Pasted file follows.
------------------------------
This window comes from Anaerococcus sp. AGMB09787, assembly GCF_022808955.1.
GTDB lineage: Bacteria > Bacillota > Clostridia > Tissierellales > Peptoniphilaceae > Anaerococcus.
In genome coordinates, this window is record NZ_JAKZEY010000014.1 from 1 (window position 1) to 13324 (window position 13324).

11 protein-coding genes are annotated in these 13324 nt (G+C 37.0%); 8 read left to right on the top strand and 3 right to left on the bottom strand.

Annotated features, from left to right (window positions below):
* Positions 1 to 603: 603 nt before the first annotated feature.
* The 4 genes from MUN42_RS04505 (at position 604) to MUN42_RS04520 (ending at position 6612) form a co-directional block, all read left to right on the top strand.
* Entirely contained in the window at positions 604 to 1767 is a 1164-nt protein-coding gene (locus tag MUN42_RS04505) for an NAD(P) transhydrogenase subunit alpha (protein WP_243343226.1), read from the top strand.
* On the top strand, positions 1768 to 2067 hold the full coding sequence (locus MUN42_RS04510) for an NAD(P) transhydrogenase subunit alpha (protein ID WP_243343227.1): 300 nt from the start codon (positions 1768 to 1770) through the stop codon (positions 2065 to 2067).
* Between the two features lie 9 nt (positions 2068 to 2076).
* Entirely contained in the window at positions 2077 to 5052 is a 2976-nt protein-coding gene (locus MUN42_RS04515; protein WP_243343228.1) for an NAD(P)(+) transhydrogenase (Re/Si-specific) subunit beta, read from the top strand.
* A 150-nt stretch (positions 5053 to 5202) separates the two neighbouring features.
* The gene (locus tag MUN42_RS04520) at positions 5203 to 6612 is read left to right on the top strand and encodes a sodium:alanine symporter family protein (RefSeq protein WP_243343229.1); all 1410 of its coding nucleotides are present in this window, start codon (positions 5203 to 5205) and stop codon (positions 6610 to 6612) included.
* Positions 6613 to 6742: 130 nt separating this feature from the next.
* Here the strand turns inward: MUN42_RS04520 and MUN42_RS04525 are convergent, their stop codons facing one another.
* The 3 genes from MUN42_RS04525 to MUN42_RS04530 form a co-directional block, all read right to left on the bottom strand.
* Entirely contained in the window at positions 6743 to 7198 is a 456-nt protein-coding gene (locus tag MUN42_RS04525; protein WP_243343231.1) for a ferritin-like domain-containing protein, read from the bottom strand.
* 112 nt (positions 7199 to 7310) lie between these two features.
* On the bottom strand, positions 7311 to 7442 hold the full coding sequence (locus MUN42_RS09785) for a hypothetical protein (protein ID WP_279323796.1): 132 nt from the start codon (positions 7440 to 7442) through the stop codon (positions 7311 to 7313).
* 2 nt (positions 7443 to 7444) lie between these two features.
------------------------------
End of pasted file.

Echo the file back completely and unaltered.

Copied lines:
This window comes from Anaerococcus sp. AGMB09787, assembly GCF_022808955.1.
GTDB lineage: Bacteria > Bacillota > Clostridia > Tissierellales > Peptoniphilaceae > Anaerococcus.
In genome coordinates, this window is record NZ_JAKZEY010000014.1 from 1 (window position 1) to 13324 (window position 13324).

11 protein-coding genes are annotated in these 13324 nt (G+C 37.0%); 8 read left to right on the top strand and 3 right to left on the bottom strand.

Annotated features, from left to right (window positions below):
* Positions 1 to 603: 603 nt before the first annotated feature.
* The 4 genes from MUN42_RS04505 (at position 604) to MUN42_RS04520 (ending at position 6612) form a co-directional block, all read left to right on the top strand.
* Entirely contained in the window at positions 604 to 1767 is a 1164-nt protein-coding gene (locus tag MUN42_RS04505) for an NAD(P) transhydrogenase subunit alpha (protein WP_243343226.1), read from the top strand.
* On the top strand, positions 1768 to 2067 hold the full coding sequence (locus MUN42_RS04510) for an NAD(P) transhydrogenase subunit alpha (protein ID WP_243343227.1): 300 nt from the start codon (positions 1768 to 1770) through the stop codon (positions 2065 to 2067).
* Between the two features lie 9 nt (positions 2068 to 2076).
* Entirely contained in the window at positions 2077 to 5052 is a 2976-nt protein-coding gene (locus MUN42_RS04515; protein WP_243343228.1) for an NAD(P)(+) transhydrogenase (Re/Si-specific) subunit beta, read from the top strand.
* A 150-nt stretch (positions 5053 to 5202) separates the two neighbouring features.
* The gene (locus tag MUN42_RS04520) at positions 5203 to 6612 is read left to right on the top strand and encodes a sodium:alanine symporter family protein (RefSeq protein WP_243343229.1); all 1410 of its coding nucleotides are present in this window, start codon (positions 5203 to 5205) and stop codon (positions 6610 to 6612) included.
* Positions 6613 to 6742: 130 nt separating this feature from the next.
* Here the strand turns inward: MUN42_RS04520 and MUN42_RS04525 are convergent, their stop codons facing one another.
* The 3 genes from MUN42_RS04525 to MUN42_RS04530 form a co-directional block, all read right to left on the bottom strand.
* Entirely contained in the window at positions 6743 to 7198 is a 456-nt protein-coding gene (locus tag MUN42_RS04525; protein WP_243343231.1) for a ferritin-like domain-containing protein, read from the bottom strand.
* 112 nt (positions 7199 to 7310) lie between these two features.
* On the bottom strand, positions 7311 to 7442 hold the full coding sequence (locus MUN42_RS09785) for a hypothetical protein (protein ID WP_279323796.1): 132 nt from the start codon (positions 7440 to 7442) through the stop codon (positions 7311 to 7313).
* 2 nt (positions 7443 to 7444) lie between these two features.